Tuesday, August 24, 2010

One Angry Wife

Tuesday, August 24, 2010
Loretta reports:

What do you think, Gentle Reader:  Can this marriage be saved?
~~~
From La Belle Assemblée, Vol. 3, 1807

DEFINITION OF A HUSBAND BY HIS WIFE.
THIS lady composed the following vocabulary to express the character of a husband, from her own experience, and which proves how copious our language is on that article:—He is, said she, an abhorred, abominable, acrimonious, angry, arrogant, austere, awkward, barbarous, bitter, blustering, boisterous, boorish, brawling, brutal, bullying, capricious, captious, careless, choleric, churlish, clamorous, contumelious, crabbed, cross, currish, detestable, disagreeable, discontented, disgusting, dismal, dreadful, drowsy, dry, dull, envious, execrable, fastidious, fierce, fretful, froward, frumpish, furious, grating, gross, growling, gruff, grumbling, hard-hearted, hasty, hateful, hectoring, horrid, huffish, humoursome, illiberal, ill natured, implacable, inattentive, incorrigible, inflexible, injurious, insolent, intractable, irascible, ireful, jealous, keen, loathsome, maggotty, malevolent, malicious, malignant, maundering, mischievous, morose, murmuring, nauseous, nefarious, negligent, noisy, obstinate, obstreperous, odious, offensive, opinionated, oppressive, outrageous, overbearing, passionate, peevish, pervicacious, perverse, perplexing, pettish, petulant, plaguy, quarrelsome, queasy, queer, raging, restless, rigid, rigorous, roaring, rough, rude, rugged, saucy, savage, severe, sharp, shocking, sluggish, snappish, snarling, sneaking, sour, spiteful, splenetic, squeamish, stern, stubborn, stupid, sulky, sullen, surly, suspicious, tantalizing, tart, teasing, terrible, testy, tiresome, tormenting, touchy, treacherous, troublesome, turbulent, tyrannicaI, uncomfortable, ungovernable, unpleasant, unsuitable, uppish, vexatious, violent, virulent, waspish, worrying, wrangling, wrathful, yarring, yelping dog in a manger, who neither eats himself nor will let others eat.
~~~~~~~~
Illustration:  Get out, will you, she stormed, by Arthur Ignatius Keller[1922?], courtesy Library of Congress Prints and Photographs Division Washington, D.C. 20540 USA

11 comments:

MrsT said...

nope, that marriage hasn't a change in H@#%& of being saved!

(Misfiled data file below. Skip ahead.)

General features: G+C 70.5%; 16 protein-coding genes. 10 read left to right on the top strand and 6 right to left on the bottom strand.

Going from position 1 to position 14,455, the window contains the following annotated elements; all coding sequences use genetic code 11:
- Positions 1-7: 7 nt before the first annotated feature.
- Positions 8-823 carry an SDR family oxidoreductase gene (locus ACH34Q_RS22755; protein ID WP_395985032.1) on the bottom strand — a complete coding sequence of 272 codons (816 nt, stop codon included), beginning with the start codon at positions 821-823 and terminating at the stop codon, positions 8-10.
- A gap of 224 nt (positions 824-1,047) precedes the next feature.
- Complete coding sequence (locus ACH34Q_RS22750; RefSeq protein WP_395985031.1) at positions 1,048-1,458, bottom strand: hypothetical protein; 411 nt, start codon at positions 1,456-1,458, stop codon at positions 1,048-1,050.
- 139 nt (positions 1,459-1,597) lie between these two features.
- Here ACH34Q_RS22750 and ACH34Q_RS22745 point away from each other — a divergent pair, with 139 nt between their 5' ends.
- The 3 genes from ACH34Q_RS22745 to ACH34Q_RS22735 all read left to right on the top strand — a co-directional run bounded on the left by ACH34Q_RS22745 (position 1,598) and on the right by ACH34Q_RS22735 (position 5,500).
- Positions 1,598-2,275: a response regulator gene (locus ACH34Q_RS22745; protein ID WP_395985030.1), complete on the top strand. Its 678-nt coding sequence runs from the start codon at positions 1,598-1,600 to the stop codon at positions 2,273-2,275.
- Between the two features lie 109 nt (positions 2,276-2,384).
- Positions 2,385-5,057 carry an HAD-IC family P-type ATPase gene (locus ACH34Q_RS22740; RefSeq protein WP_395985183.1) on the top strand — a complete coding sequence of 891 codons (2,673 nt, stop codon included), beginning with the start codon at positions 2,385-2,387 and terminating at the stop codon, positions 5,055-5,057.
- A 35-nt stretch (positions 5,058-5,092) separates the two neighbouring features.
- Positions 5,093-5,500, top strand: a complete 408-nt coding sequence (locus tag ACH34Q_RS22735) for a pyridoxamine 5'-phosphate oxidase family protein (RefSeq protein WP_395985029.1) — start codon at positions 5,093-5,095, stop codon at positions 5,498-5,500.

Jane O said...

Well, I wouldn't want to bet the farm on the future of that marriage, but what a useful list of negative adjectives she provides. If you don't mind, I think I will copy it for occasions when I need a new insult.
(Although I'm not sure about 'yarring.' I thought 'yar' was something complimentary one says about boats.)

LorettaChase said...

Jane O, "Yarring" had me puzzled, too. Not in my modern dictionary or my slang dictionaries. But your asking made me dig deeper, and I just found "yarr"in the OED. Turns out to be quite an old word. It means "To snarl or growl like a dog," and goes back to the 16th C. You are welcome to copy the list--I try to stick with material in the public domain for just this reason--and I certainly plan to refer to it!

Susanna Fraser said...

I'd love to see this done as an ABC book, with appropriate illustrations, though you'd have to find a way to work in X and Z...

Jane O said...

Hmmm, an ABC book. How about xenophobic for X?
For Z, would zoftig be considered insulting for a man? Or you could use zero and zilch.

(My word is 'cophagos' which sounds like it ought to be an insult.)

nightsmusic said...

Methinks the lady doth protest overmuch...

;o)

And I thought I was doing good when I call my DH a cretin!

Susan Holloway Scott said...

I think this would have had all the makings of a great Edward Gorey book....

Marilyn said...

Dear Abby would have had a hard time with this one. Very funny though..

Monica Burns said...

I'll have to memorize this and shout it at my husband they next time he ticks me off. Which is a lot. I'm half Italian. ROFL

elysemady said...

When I was four or five, my grandfather, who took great delight in remembering ridiculous rhymes and non-sense verse, taught me the following insult:

You long-legged, double-jointed, sawed-off, hammered-down, knock-kneed, pigeon-toed, lopped-ear son of a sea-cook.

I *loved* to chant it at my brother and sister whenever we got in a squabble. What could they say in reply? This lady however has me beat by a mile! That is perhaps the finest insult I have ever read. :) The marriage is toast, but her career in PR would have been a cinch.

Elyse

textilehistorIE said...

Oh dear. No. I think he has been ... brooding... on this topic too long.

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